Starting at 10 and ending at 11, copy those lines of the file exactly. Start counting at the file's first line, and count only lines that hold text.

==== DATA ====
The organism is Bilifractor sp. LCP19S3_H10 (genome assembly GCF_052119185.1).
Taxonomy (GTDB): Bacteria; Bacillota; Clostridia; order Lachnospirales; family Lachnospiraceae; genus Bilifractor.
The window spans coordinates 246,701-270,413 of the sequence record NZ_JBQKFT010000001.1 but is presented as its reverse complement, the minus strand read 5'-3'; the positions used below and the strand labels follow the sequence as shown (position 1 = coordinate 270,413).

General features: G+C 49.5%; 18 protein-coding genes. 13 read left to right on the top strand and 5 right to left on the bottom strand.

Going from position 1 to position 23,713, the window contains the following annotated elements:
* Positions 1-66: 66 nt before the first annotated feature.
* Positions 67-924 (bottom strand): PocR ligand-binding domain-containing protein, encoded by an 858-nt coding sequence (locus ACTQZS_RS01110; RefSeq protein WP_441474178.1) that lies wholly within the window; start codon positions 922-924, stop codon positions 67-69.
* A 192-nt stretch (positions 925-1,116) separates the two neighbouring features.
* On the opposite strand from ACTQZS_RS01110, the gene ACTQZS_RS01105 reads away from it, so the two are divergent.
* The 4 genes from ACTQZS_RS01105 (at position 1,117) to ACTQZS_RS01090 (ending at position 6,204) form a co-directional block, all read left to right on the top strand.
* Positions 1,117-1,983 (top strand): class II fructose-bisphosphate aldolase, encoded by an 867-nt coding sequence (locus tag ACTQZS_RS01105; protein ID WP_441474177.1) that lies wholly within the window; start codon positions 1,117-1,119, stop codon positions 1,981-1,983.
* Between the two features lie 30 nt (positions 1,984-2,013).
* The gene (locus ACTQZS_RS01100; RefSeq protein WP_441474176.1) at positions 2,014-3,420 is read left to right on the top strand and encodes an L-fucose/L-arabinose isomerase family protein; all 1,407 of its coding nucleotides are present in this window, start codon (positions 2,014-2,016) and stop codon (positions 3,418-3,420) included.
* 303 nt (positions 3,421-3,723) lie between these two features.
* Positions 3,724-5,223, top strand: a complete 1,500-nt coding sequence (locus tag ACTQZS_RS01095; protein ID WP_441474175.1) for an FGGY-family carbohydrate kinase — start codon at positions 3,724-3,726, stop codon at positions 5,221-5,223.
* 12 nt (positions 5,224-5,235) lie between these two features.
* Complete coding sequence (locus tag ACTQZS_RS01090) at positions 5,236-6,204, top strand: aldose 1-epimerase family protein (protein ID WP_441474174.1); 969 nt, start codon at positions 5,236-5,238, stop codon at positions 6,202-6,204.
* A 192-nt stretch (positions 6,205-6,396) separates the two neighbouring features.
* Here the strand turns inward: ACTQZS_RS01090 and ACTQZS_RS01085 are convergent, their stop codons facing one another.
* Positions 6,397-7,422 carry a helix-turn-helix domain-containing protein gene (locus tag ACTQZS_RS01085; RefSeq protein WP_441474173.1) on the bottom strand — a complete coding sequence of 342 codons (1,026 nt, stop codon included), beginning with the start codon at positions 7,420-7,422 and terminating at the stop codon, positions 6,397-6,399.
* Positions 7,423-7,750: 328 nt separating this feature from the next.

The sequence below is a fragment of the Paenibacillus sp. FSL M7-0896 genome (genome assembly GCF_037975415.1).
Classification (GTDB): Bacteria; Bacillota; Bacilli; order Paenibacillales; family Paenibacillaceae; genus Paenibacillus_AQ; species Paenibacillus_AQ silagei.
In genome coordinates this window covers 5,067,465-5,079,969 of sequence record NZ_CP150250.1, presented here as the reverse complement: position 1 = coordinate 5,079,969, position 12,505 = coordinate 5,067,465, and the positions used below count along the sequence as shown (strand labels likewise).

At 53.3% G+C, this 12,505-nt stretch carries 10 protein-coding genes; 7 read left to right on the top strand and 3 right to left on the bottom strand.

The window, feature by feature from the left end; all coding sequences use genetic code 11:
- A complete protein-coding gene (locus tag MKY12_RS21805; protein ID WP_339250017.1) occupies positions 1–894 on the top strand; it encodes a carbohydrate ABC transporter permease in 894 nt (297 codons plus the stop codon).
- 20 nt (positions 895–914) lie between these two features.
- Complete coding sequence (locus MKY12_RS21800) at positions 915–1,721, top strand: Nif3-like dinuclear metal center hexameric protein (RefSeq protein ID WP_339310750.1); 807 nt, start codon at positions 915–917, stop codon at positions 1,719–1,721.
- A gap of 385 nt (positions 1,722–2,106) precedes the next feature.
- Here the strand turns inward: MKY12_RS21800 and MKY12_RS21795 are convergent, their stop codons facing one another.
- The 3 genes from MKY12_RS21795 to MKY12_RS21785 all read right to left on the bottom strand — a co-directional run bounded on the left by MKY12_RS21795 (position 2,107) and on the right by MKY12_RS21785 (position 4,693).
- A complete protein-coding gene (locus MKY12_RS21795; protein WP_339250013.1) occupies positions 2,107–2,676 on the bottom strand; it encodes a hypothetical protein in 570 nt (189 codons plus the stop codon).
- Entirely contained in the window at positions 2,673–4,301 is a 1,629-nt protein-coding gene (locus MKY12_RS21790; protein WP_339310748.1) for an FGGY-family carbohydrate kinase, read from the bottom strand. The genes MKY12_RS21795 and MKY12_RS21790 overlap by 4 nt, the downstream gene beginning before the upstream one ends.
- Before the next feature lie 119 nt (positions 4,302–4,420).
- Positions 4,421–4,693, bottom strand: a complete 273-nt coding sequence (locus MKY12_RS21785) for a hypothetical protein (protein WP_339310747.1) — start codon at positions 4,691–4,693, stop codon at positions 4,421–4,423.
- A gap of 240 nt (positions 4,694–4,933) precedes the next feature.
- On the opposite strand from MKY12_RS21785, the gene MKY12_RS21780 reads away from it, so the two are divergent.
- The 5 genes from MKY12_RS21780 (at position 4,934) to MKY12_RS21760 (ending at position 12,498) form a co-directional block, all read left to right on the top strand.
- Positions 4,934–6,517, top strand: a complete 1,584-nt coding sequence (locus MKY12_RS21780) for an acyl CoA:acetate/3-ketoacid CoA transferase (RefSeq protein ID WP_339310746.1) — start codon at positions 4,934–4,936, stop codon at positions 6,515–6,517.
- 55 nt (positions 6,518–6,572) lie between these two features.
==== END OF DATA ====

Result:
* The 4 genes from ACTQZS_RS01105 (at position 1,117) to ACTQZS_RS01090 (ending at position 6,204) form a co-directional block, all read left to right on the top strand.
* Positions 1,117-1,983 (top strand): class II fructose-bisphosphate aldolase, encoded by an 867-nt coding sequence (locus tag ACTQZS_RS01105; protein ID WP_441474177.1) that lies wholly within the window; start codon positions 1,117-1,119, stop codon positions 1,981-1,983.